Short rainy season proves disastrous for local fauna.
In Regional Parc W, 80% of the more than 30 water points are completely dry by March or April. The regular dry season in this region is difficult on wildlife but expected and a part of the natural balance in the ecosystem. In 2011, however, and unseasonably short rainy season threatened wildlife and prompted park authorities to worry that vital water sources would dry up long before the next rainy season began.
Livestock is a vital livelihood for people in West Africa. So is farming.
As competition over land and natural resources grows, pressure on protected areas and biodiversity increases. People in the Regional Parc W Heartland tend to earn a living through farming or cattle herding. Unfortunately, there is limited available land, resulting in competition for land between farmers and pastoralists.
Meanwhile, poor land management and farming techniques can lead to the rapid degradation of land and the destruction of key habitats.
Human expansion is threatening wildlife outside of Nairobi, Kenya.
For many years, local Maasai communities, their livestock, and wildlife comfortably shared the open grasslands surrounding Nairobi National Park in Kenya. But, as competition for land and water increased, more farmers started selling off segments of their land for development. As crop farming and fenced-off plots have increased, the once-open landscape near Kenya’s capital has become increasingly fragmented.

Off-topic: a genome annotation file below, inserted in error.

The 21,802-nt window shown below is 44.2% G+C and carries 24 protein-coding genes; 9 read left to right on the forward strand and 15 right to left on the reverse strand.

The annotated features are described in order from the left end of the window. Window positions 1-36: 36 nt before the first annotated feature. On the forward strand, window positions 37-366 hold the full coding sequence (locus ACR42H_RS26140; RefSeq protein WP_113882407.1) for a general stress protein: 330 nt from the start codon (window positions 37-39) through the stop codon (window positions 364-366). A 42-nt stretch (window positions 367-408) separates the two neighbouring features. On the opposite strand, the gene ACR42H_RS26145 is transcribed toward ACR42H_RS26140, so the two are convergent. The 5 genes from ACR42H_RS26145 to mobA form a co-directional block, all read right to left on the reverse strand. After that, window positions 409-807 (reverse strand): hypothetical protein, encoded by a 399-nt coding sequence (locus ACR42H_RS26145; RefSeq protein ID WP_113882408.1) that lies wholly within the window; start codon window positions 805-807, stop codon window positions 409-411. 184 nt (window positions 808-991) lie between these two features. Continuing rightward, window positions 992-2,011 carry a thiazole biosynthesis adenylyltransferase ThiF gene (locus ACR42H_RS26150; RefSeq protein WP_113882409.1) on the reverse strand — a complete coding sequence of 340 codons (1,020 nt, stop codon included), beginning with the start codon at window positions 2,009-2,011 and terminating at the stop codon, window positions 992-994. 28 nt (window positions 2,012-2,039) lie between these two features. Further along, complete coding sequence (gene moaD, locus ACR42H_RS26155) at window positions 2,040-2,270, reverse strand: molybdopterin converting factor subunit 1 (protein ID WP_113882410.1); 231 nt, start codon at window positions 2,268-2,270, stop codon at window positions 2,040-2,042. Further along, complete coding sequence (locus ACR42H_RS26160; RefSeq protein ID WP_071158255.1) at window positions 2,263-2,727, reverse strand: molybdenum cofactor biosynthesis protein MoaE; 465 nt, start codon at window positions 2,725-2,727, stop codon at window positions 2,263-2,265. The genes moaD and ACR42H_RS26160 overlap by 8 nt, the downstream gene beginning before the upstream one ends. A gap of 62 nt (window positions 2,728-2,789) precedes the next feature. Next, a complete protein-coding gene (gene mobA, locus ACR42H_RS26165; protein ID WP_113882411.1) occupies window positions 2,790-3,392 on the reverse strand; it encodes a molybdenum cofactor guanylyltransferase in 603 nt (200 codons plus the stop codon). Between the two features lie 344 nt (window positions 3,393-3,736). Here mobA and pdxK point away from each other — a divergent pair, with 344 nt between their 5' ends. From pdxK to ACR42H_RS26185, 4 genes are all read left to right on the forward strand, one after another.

A third of Tanzania is protected.
From its stunning Indian Ocean beaches to the shores of Lake Victoria, from the arable plains of its central plateau to the heights of Mt. Kilimanjaro, Tanzania is a jewel of East Africa. It is the largest country in the region, formed in 1964 by the union of Tanganyika and Zanzibar. Among Tanzania’s neighbors are Kenya to the north and Mozambique to the south, with multiple landlocked nations to its west relying on it for access to the coast.
Over half of Botswana is covered by the Kalahari Desert, yet it’s one of the world’s fastest-growing economies.
The Republic of Botswana may be one of the world’s most sparsely populated countries, but it also happens to be one of the world’s fastest-growing economies. Over the years, it has transformed into a middle-income country with a competitive banking system and a growing mineral industry that accounts for about 40 percent of its GDP.